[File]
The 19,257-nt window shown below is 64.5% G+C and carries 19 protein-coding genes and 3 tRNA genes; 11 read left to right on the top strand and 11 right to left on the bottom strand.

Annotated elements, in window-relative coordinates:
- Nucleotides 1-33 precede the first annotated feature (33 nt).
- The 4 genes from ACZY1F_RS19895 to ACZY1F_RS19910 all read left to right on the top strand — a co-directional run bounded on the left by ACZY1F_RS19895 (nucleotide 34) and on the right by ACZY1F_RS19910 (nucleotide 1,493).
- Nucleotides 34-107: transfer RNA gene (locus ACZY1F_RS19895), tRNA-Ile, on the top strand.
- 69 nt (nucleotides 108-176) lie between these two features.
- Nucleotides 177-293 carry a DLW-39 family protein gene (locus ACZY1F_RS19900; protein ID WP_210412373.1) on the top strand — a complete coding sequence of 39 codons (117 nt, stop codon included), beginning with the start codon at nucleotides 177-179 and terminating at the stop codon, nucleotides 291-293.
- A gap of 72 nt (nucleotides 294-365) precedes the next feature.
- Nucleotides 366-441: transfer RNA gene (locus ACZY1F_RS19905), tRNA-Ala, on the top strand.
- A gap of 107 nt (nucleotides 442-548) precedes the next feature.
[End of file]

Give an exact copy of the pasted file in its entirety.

The 19,257-nt window shown below is 64.5% G+C and carries 19 protein-coding genes and 3 tRNA genes; 11 read left to right on the top strand and 11 right to left on the bottom strand.

Annotated elements, in window-relative coordinates:
- Nucleotides 1-33 precede the first annotated feature (33 nt).
- The 4 genes from ACZY1F_RS19895 to ACZY1F_RS19910 all read left to right on the top strand — a co-directional run bounded on the left by ACZY1F_RS19895 (nucleotide 34) and on the right by ACZY1F_RS19910 (nucleotide 1,493).
- Nucleotides 34-107: transfer RNA gene (locus ACZY1F_RS19895), tRNA-Ile, on the top strand.
- 69 nt (nucleotides 108-176) lie between these two features.
- Nucleotides 177-293 carry a DLW-39 family protein gene (locus ACZY1F_RS19900; protein ID WP_210412373.1) on the top strand — a complete coding sequence of 39 codons (117 nt, stop codon included), beginning with the start codon at nucleotides 177-179 and terminating at the stop codon, nucleotides 291-293.
- A gap of 72 nt (nucleotides 294-365) precedes the next feature.
- Nucleotides 366-441: transfer RNA gene (locus ACZY1F_RS19905), tRNA-Ala, on the top strand.
- A gap of 107 nt (nucleotides 442-548) precedes the next feature.